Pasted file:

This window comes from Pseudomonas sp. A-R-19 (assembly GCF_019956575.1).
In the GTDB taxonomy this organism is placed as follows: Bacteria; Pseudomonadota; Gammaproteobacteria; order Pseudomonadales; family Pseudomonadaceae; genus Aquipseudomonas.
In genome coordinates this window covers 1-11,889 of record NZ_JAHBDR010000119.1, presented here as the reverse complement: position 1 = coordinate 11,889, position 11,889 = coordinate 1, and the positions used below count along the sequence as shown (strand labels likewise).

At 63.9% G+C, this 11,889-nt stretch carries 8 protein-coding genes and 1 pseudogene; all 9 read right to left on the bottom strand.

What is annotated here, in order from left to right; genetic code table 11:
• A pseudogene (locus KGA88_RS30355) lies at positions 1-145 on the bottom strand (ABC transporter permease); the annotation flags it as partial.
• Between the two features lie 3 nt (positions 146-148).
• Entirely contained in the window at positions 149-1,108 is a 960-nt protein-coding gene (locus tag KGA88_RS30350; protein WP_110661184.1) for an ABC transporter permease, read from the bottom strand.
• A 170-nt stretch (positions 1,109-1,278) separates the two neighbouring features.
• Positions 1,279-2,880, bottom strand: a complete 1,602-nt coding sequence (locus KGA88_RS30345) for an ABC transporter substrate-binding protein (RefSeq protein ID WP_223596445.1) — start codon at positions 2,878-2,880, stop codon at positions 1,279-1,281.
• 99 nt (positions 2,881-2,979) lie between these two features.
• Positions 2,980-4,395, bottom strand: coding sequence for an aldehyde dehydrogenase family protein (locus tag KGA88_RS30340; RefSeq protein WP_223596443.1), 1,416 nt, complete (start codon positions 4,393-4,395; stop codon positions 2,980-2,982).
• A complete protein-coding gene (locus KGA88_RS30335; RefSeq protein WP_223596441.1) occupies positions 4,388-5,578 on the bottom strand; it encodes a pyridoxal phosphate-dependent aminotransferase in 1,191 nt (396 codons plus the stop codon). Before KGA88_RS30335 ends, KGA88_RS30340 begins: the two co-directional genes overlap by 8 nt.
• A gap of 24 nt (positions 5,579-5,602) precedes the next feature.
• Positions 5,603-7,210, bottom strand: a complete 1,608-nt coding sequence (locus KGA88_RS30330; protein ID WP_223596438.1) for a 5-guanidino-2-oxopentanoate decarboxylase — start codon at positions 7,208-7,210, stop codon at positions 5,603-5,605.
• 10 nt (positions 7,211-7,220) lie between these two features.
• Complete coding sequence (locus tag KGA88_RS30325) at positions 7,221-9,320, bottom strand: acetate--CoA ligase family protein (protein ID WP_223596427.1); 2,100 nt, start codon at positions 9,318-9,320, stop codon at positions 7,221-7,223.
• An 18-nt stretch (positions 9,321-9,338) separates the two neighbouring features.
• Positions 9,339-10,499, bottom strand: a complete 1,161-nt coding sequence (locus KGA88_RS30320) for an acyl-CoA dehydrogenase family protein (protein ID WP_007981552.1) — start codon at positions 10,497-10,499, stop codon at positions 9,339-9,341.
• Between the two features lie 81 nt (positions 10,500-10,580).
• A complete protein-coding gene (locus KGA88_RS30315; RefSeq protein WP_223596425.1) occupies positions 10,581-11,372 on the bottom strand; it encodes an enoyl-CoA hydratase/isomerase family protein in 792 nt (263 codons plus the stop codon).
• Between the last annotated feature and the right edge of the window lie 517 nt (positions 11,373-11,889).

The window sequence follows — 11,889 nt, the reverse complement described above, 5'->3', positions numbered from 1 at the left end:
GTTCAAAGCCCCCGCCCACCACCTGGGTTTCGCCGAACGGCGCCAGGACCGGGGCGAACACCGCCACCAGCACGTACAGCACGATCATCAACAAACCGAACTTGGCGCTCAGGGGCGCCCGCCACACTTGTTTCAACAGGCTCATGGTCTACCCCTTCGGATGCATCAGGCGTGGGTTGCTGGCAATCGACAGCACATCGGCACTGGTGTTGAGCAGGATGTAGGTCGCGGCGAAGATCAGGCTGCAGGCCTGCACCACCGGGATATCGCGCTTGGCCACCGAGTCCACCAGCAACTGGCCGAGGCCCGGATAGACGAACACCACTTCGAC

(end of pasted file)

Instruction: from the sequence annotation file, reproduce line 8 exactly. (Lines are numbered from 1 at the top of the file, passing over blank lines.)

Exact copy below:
• Entirely contained in the window at positions 149-1,108 is a 960-nt protein-coding gene (locus tag KGA88_RS30350; protein WP_110661184.1) for an ABC transporter permease, read from the bottom strand.